This review analysed the honeybee species and stingless bees habitat and population distribution in African savanna ecosystems. A review of relevant literature was used to gather data on the habitat and distribution of common stingless bees and honeybees species in African savanna ecosystems. To provide an in-depth insight into bee species habitat and population distribution in savanna ecosystems a narrative approach was used by engaging in literature and document analysis. Thematic analysis was used to analyse stingless bees and honeybees habitat and population distribution (Bowen, 2009; Thomas, 2006). Online academic data searches such as Google Scholar were used to collect data from several repositories, journals and databases. The search was done systematically through the use of focused keywords search including ‘honeybees’, ‘savanna ecosystem’, ‘stingless bees’, ‘nesting preferences’, ‘bees nest sites’, ‘habitat’, ‘sub-species’, ‘bees forage’, ‘population distribution’ and various combinations of such terms/phrases. The geographical location of the study sites and observation of such bees species was the main inclusion criteria used in the literature gathering. Publications and published observations of stingless bees and honeybees within African savanna ecosystems were reviewed. The retrieved literature included reports, books, journal articles, and conference proceedings. Literature was also obtained by the use of and/or employing the backward snowballing approach of literature identification through which relevant peer-reviewed articles in leading journals were identified and analysed. After the rigorous screening of a pool of initially selected documents, the study used a total of 90 relevant documents which were then used for this review. This study reviewed literature covering 44 years (from 1977 to 2021).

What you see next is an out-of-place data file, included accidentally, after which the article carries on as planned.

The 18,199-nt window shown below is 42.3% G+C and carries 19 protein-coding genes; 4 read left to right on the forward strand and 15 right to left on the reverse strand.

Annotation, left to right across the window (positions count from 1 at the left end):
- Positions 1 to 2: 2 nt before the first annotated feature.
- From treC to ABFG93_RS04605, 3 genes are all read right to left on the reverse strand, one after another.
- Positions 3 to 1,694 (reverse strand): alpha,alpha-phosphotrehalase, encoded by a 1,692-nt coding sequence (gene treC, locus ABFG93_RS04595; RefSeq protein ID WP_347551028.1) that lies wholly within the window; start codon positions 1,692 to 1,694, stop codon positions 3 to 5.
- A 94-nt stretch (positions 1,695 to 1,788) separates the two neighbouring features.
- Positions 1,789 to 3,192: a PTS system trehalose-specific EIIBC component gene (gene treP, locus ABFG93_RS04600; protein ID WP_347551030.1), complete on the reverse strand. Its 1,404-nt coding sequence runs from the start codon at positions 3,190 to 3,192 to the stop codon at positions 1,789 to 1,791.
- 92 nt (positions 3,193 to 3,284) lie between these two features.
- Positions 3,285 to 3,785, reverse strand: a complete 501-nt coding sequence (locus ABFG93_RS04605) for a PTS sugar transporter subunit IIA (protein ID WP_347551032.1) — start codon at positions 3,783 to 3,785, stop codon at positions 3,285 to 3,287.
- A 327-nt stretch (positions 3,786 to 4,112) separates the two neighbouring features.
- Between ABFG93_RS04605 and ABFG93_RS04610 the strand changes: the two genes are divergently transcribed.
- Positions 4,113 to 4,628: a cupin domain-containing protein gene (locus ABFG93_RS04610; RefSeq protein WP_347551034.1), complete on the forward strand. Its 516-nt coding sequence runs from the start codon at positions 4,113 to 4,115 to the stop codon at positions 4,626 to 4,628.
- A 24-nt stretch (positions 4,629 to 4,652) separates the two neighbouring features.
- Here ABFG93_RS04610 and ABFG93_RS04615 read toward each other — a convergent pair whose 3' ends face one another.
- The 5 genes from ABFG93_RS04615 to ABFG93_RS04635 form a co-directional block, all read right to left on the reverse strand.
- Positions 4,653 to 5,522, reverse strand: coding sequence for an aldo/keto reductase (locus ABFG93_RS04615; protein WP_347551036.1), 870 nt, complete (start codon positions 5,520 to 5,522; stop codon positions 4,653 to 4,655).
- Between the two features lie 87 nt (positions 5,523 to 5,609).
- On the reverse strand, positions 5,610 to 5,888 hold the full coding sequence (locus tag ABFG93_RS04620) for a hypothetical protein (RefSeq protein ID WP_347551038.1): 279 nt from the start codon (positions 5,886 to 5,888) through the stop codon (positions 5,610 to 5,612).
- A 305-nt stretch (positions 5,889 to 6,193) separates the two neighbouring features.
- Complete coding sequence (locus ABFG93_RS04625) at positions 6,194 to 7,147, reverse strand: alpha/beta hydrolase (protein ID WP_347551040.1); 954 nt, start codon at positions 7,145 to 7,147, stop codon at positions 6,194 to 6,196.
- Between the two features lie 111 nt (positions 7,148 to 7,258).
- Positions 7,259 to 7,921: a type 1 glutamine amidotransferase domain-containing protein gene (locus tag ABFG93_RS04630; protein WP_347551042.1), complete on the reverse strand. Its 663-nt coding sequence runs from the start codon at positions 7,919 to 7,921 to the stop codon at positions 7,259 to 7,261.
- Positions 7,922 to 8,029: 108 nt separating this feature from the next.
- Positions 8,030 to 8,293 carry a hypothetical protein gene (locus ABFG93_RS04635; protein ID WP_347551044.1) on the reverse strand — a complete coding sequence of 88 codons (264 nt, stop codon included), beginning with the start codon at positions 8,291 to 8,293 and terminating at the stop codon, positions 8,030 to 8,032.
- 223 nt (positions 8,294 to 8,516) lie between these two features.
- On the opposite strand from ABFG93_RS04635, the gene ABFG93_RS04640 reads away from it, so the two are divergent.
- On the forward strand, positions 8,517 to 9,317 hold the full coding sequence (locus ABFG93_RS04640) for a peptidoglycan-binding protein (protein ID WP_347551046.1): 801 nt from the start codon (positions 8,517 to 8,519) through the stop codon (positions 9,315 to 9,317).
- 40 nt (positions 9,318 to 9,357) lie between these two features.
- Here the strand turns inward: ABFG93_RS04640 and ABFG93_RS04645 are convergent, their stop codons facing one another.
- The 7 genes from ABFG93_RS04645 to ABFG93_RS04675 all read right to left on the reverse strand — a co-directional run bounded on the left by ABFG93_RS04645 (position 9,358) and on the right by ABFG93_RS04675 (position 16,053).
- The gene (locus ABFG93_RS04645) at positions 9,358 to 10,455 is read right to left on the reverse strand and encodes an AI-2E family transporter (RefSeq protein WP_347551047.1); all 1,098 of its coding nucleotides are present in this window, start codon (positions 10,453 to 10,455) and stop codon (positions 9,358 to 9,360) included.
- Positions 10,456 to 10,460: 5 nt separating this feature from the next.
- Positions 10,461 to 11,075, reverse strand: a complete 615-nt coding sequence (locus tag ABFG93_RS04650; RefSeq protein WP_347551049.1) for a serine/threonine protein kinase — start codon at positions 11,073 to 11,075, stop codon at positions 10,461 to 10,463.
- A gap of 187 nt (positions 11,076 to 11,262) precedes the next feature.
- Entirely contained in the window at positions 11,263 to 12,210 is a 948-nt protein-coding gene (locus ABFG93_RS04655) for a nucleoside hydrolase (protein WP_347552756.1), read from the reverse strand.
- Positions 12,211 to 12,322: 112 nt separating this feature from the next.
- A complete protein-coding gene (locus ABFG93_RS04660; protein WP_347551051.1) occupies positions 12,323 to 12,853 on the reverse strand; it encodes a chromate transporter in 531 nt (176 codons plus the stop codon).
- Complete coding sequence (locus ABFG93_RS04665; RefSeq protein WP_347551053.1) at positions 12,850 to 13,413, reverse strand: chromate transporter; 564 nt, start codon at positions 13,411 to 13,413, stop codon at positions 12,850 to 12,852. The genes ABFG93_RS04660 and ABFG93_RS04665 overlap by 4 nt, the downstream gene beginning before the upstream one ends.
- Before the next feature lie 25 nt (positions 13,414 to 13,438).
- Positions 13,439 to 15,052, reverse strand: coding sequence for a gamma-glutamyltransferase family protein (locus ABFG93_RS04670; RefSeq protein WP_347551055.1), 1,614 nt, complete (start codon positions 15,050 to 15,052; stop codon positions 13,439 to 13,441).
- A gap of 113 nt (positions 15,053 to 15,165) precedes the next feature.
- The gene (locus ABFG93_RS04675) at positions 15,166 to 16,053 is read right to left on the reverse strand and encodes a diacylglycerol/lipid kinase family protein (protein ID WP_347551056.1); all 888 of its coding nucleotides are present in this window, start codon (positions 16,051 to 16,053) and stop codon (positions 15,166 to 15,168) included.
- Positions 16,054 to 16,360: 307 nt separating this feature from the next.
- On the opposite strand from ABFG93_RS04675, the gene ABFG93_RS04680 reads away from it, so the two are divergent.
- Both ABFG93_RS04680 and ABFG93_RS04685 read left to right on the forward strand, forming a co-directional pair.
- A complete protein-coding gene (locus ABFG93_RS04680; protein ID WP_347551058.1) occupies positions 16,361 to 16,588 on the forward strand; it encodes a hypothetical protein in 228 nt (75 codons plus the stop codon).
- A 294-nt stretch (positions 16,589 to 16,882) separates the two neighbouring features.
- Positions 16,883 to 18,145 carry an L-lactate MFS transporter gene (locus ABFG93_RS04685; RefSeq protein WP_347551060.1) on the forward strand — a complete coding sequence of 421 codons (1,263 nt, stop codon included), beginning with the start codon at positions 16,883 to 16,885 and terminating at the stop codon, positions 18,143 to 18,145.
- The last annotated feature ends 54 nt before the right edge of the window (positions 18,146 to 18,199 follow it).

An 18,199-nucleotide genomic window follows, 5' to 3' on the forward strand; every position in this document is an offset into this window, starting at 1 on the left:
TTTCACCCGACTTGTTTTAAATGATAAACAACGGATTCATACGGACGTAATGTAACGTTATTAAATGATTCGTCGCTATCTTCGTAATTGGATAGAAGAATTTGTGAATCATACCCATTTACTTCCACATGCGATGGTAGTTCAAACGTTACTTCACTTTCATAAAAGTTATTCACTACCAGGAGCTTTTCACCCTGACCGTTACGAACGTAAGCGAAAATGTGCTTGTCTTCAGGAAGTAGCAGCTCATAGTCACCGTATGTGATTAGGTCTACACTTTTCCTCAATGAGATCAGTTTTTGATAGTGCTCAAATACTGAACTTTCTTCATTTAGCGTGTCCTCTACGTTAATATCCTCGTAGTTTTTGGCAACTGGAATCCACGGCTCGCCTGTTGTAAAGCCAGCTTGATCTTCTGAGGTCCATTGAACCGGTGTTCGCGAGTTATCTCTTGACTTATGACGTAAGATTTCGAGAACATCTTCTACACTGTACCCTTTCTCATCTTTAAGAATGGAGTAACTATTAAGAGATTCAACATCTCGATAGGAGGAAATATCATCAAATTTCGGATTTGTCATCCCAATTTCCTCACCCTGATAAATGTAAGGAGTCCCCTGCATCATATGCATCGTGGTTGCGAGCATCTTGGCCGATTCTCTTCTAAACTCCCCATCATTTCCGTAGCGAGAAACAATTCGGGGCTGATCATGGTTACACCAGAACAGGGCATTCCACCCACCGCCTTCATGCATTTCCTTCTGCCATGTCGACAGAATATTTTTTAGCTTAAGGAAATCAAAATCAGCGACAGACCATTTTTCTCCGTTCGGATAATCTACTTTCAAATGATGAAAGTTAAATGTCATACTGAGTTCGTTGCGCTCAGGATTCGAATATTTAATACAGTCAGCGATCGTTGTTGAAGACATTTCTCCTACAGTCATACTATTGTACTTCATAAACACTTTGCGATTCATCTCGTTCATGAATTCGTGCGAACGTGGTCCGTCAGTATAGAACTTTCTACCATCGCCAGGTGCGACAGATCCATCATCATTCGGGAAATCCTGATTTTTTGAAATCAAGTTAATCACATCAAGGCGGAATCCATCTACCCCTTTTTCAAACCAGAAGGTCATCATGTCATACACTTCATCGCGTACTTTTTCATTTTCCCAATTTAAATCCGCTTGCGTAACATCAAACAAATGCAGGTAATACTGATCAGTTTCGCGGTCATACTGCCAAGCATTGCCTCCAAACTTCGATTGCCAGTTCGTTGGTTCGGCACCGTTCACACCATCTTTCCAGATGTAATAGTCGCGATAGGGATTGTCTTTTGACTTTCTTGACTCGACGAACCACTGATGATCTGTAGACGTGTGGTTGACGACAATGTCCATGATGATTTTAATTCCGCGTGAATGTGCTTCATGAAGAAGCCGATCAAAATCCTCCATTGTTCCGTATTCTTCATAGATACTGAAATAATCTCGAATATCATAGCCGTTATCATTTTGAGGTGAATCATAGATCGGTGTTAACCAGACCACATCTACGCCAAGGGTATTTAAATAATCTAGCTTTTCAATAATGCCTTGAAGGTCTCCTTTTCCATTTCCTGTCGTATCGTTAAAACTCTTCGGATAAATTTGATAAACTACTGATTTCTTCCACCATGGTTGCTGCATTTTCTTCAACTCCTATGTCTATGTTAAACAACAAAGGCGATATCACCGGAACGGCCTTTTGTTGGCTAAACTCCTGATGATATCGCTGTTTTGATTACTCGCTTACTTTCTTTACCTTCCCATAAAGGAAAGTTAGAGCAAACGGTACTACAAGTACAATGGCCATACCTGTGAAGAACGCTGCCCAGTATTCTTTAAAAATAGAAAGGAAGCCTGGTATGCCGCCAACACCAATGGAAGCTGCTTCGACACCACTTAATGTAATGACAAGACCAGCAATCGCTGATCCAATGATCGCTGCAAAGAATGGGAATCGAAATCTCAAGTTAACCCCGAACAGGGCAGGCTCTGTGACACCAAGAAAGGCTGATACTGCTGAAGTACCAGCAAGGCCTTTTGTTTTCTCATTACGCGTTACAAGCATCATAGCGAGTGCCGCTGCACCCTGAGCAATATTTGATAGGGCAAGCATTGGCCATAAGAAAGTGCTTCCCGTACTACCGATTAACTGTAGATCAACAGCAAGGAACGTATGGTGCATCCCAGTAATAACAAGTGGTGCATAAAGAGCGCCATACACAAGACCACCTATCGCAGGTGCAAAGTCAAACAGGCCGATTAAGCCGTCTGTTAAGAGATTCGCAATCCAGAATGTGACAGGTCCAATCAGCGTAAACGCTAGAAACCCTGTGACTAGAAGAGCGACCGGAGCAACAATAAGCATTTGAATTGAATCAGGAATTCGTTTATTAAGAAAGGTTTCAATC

Findings and Discussion

Stingless bees species habitat and distribution within African savanna ecosystems

Stingless bee species are quite small in size and look like small flies (Ascher & Pickering, 2010; Crewe et al., 1994; Eardley, 2004). The review showed that stingless bees are widely distributed within the African savanna ecosystem and their range does not extend into the Palaearctic region of Africa (Ascher & Pickering, 2010, Eardley, 2004; Kerr & Maule, 1964) (Table 1). A study by Eardley (2004) established that stingless bees belong to the Meliponini tribe and are social insects. There are six genera of stingless bees, comprised of 19 species that have been recorded in Africa (Eardley, 2004; Nkoba et al., 2016). Five of the stingless bees genera, that is, Meliponula (Cockerell), Dactylurina (Cockerell), Plebeina (Moure), Liotrigona (Moure) and Hypotrigona (Cockerell) workers collect nectar and pollen from flowers (Ascher & Pickering, 2010; Eardley, 2004; Nkoba et al., 2016). The genus Cleptotrigona (Moure) is known for robbing honey and pollen from other stingless bee species (Eardley, 2004). These bee species differs significantly in colour, size and other characteristics, for example, H. gribodoi is pale in colour while M. lendliana is black. Meliponula ferruginea has two distinctive colours, that is, black and brown. Meliponula nebulata has black in colour with a distinctive yellow spot on the head. In terms of sizes, Meliponula bocandei (9 mm) and M. nebulata (7 mm) are generally bigger species and H. gribodoi is smaller (2–3 mm) (Kajobe, 2007). Stingless bees have different nests sites preferences, design and architecture. Nest entrance diameter ranges from 2mm to 20 mm. In most cases, the entrances for M. bocandei are funnel-shaped or V-shaped whereas the entrance of other species for example H. ferruginea, M. lendliana and M. nebulata are circular shaped (Kajobe, 2007).